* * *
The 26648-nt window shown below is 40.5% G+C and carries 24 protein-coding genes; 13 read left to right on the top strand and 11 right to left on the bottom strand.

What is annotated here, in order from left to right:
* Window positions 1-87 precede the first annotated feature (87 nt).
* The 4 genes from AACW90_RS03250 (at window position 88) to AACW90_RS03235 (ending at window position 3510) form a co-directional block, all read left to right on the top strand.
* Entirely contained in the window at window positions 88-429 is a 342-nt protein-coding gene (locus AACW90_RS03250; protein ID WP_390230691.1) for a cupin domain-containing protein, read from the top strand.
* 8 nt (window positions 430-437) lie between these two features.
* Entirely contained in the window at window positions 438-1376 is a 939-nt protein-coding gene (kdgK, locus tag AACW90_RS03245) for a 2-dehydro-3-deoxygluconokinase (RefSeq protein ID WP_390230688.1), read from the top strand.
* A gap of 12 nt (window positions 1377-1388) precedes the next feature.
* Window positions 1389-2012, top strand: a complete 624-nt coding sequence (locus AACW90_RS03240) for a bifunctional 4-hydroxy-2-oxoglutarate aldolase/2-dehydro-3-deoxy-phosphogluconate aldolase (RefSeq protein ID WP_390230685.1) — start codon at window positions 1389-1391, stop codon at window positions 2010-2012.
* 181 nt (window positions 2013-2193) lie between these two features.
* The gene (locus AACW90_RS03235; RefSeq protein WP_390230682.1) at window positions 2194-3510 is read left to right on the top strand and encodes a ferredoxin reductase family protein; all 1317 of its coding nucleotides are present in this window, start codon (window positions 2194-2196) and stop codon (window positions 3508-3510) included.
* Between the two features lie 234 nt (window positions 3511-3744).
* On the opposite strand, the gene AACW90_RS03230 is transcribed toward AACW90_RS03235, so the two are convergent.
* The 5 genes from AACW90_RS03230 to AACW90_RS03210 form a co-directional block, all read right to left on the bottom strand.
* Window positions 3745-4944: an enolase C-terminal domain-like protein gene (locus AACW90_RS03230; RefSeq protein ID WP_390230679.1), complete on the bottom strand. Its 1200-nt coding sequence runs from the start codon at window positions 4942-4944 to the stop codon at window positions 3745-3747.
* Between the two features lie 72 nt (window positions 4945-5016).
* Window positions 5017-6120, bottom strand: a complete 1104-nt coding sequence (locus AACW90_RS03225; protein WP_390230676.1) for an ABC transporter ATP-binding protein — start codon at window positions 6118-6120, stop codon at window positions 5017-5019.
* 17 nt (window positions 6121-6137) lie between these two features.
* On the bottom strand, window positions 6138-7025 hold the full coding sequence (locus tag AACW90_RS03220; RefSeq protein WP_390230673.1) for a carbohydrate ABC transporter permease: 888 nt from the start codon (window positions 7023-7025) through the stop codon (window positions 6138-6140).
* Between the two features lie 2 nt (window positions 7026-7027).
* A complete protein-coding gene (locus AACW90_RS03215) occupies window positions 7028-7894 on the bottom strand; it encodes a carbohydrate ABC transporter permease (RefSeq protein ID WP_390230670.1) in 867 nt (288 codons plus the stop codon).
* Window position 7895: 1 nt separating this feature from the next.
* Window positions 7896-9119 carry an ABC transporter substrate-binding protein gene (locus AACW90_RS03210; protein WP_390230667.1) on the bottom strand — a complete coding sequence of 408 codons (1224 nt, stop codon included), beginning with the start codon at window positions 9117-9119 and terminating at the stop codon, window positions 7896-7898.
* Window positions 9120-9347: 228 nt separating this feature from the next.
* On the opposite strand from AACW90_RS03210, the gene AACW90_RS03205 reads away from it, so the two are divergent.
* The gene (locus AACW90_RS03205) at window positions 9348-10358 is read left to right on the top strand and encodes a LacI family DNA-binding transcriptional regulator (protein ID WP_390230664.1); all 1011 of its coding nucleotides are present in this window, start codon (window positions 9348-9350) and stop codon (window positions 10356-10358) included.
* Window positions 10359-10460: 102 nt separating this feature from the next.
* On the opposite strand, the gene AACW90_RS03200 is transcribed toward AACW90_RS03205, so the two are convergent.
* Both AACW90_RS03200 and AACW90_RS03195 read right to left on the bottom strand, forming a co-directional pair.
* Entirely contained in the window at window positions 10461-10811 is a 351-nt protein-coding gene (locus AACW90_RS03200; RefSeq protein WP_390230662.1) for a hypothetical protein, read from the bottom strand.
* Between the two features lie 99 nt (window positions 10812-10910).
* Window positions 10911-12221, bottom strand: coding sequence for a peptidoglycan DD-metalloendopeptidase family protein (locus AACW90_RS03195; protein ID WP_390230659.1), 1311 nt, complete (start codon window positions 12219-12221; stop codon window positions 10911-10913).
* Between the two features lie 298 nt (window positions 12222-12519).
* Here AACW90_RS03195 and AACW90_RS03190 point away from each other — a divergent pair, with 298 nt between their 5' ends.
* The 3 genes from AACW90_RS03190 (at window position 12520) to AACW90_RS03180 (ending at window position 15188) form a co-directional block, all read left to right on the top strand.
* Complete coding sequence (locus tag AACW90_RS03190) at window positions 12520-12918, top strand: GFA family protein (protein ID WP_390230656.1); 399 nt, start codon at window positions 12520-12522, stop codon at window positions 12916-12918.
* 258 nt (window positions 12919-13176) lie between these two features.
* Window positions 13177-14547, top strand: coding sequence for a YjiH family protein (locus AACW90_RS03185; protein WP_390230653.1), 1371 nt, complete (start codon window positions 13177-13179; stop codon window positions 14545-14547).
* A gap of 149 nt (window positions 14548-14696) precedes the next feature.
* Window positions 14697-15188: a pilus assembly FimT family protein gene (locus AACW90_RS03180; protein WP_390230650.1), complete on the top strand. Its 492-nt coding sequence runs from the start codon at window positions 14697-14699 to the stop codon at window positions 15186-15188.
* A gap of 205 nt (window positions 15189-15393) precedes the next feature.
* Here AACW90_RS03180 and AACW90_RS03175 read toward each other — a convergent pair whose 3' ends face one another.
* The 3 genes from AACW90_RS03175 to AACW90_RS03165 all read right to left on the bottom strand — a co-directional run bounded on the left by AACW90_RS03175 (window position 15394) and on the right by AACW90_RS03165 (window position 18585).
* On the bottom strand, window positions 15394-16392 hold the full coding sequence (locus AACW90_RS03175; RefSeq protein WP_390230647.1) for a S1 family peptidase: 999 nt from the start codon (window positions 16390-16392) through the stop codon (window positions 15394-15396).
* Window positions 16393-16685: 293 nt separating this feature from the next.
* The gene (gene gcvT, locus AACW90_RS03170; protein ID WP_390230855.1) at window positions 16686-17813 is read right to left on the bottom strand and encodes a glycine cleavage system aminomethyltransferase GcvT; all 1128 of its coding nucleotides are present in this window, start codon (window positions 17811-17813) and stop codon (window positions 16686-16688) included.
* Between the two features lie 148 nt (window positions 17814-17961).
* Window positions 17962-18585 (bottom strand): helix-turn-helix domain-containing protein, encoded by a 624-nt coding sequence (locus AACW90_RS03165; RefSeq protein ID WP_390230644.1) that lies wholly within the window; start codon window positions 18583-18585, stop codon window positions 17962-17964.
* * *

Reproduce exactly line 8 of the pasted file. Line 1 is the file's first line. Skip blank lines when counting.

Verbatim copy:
* A gap of 12 nt (window positions 1377-1388) precedes the next feature.